Boston University announced a freeze on future hiring and construction projects earlier this week, and the University of Memphis announced a voluntary buyout plan for 115 positions within the university.  Other colleges are beginning to struggle financially, as well, as they face the prospect of smaller donations and less state funding.  The economic downturn may lead to more staffing cuts, fewer resources available to students, higher tuition, and even smaller or fewer financial aid awards (especially in the case of scholarship awards that rely on alumni donations for funding each year).

While students typically flock to colleges and universities when they can't find employment, the impact of the economic downturn and the continued (though still entirely theoretical) threat of a lack of student loan or federal aid funding for students may cause some students to decide against attending college, or to make their decision based entirely on which option is cheapest.  The Chronicle of Higher Education, in addition to offering a thorough description of the impact of the economic downturn on higher education, also gives a list of prospective winners and losers if the situation continues to worsen.  The top of the list of losers?  Middle class families.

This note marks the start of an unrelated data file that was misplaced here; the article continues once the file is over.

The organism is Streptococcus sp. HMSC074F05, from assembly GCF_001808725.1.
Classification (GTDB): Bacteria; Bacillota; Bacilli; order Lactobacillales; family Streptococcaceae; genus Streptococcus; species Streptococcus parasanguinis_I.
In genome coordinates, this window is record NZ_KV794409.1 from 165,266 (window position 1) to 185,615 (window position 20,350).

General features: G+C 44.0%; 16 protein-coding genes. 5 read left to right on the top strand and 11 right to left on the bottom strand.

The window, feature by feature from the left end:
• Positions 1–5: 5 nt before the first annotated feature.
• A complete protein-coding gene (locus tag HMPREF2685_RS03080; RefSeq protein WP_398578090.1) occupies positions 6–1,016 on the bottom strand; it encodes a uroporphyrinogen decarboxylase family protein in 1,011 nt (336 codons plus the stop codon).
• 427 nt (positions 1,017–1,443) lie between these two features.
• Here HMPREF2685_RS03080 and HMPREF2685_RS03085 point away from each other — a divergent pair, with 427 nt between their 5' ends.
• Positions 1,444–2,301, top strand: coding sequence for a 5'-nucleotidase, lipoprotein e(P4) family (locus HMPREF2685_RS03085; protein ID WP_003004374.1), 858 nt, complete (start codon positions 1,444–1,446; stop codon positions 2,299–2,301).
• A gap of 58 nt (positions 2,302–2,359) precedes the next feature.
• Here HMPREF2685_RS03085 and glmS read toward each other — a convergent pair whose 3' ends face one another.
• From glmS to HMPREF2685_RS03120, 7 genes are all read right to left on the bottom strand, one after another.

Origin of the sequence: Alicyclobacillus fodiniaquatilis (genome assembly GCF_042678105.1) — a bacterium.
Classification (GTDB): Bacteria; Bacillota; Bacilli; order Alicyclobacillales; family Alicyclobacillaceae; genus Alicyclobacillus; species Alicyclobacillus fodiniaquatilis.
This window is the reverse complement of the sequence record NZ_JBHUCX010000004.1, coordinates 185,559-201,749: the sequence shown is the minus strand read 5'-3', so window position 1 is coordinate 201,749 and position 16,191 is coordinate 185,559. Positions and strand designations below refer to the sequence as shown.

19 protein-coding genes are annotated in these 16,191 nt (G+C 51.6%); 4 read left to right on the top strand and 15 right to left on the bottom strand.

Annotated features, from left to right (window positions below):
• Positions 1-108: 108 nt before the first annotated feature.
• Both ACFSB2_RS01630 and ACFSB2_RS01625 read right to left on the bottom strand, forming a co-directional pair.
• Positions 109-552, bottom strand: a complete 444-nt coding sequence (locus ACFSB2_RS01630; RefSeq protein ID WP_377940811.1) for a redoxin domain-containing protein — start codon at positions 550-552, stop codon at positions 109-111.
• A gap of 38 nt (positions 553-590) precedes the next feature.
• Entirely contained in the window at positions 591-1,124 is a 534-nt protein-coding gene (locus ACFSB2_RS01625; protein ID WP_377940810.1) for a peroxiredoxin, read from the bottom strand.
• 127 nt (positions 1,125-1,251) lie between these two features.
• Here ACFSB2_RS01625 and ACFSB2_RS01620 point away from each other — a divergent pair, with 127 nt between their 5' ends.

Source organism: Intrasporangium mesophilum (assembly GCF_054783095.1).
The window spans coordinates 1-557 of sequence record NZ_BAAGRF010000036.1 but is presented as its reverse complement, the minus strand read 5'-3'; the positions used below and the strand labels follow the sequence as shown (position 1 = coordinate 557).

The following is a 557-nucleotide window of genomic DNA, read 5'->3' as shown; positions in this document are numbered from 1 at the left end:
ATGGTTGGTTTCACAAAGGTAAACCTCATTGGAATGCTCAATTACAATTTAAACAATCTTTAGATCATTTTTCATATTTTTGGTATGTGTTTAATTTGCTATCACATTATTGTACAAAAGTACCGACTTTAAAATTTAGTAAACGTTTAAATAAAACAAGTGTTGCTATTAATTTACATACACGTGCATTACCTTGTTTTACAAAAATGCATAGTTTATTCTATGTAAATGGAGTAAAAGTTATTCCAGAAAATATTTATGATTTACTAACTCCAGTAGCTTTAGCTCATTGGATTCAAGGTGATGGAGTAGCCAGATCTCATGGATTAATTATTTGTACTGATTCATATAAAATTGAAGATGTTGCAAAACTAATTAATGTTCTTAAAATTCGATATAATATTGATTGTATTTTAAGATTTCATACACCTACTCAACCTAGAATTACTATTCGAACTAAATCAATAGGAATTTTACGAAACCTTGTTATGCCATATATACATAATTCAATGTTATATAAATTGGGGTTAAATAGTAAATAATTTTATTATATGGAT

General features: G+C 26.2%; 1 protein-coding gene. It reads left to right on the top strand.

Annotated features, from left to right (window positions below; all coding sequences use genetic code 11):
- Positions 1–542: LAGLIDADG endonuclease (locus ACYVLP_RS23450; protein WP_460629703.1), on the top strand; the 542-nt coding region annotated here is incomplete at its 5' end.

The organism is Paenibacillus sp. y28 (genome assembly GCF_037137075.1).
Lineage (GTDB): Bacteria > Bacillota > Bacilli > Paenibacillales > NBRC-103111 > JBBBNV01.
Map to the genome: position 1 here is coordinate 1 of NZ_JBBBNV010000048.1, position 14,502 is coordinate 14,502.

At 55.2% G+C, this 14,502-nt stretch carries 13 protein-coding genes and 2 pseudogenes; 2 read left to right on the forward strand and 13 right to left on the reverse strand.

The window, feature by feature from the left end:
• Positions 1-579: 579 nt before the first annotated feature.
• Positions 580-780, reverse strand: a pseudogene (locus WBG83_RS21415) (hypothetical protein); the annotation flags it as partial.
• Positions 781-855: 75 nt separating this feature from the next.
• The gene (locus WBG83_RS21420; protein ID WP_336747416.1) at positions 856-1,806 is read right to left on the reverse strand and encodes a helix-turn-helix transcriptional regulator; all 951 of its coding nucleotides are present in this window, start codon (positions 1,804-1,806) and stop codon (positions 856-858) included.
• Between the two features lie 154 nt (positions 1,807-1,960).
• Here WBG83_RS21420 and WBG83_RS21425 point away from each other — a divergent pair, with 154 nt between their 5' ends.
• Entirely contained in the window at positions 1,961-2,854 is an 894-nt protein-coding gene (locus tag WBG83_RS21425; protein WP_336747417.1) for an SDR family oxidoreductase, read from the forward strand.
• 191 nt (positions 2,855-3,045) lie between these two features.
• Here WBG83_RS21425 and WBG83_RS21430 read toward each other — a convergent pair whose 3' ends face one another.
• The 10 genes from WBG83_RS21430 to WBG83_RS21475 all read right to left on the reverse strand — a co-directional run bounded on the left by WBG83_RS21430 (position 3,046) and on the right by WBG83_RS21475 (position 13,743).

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Posted Under:

College Costs , College News



Spellings Announces Shorter FAFSA

October 2, 2008

by Scholarships.com Staff

In a speech delivered yesterday at Harvard University, U. S. Secretary of Education Margaret Spellings announced that her department had managed to whittle the Free Application for Federal Student Aid (FAFSA) down to 27 questions.  The FAFSA is currently 120 questions long and described as Spellings as more complicated than an income tax form. A shorter FAFSA has been called for by Congress and advocated by virtually everyone aware of the form's existence.

Spellings stated in her speech that the length of the FAFSA may be preventing many families from filling it out, despite the fact that they might qualify for federal student financial aid. While part of this phenomenon is likely due to the prevalence of financial aid myths, the complicated nature of the FAFSA likely does play a role.  Although fafsa.ed.gov states that the form should take less than an hour to complete, even for first-time filers, the assessment has always seemed a bit overly optimistic to me. I remember my first encounter with the FAFSA taking hours, and while I ultimately submitted it, I definitely did so under duress and only after repeatedly begging my parents to fill it out for me.  An effort by the Education Department to make it simpler and less stressful to pay for school is definitely welcome.